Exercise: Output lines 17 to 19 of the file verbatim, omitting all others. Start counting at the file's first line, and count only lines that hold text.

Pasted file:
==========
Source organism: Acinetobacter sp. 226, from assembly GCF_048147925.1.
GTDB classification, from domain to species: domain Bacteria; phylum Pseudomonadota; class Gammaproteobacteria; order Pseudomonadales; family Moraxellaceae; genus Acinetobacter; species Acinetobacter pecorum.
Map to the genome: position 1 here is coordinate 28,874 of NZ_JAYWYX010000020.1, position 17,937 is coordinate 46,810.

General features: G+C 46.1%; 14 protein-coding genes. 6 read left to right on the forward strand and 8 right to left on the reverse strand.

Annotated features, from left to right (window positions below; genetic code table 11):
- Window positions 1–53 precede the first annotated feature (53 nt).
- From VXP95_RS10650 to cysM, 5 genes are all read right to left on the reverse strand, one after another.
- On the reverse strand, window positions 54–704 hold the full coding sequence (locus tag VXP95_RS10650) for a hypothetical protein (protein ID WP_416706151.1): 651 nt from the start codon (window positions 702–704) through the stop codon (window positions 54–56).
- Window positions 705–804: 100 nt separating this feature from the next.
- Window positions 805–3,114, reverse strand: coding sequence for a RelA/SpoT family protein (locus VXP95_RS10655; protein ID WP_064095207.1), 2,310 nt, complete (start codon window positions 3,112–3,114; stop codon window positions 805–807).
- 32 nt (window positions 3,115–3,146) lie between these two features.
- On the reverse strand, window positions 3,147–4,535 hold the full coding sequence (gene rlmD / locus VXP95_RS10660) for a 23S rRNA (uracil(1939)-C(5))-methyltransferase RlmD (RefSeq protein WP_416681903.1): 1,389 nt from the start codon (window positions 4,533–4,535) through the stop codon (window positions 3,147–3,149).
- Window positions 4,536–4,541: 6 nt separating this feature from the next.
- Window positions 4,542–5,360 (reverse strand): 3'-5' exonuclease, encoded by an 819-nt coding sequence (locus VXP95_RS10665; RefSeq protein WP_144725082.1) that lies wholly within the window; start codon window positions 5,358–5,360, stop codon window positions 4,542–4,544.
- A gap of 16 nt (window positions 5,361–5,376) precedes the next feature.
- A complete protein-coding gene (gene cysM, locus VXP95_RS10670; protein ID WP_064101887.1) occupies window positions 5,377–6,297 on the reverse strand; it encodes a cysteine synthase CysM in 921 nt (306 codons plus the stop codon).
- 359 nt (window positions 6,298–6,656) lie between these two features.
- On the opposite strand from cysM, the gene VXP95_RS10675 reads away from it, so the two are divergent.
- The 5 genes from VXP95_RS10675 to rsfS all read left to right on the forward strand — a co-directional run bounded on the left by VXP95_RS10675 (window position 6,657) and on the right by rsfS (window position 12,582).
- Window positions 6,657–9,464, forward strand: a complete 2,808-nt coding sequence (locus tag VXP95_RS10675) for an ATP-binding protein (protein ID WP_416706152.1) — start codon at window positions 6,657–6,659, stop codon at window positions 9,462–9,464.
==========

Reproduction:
- 359 nt (window positions 6,298–6,656) lie between these two features.
- On the opposite strand from cysM, the gene VXP95_RS10675 reads away from it, so the two are divergent.
- The 5 genes from VXP95_RS10675 to rsfS all read left to right on the forward strand — a co-directional run bounded on the left by VXP95_RS10675 (window position 6,657) and on the right by rsfS (window position 12,582).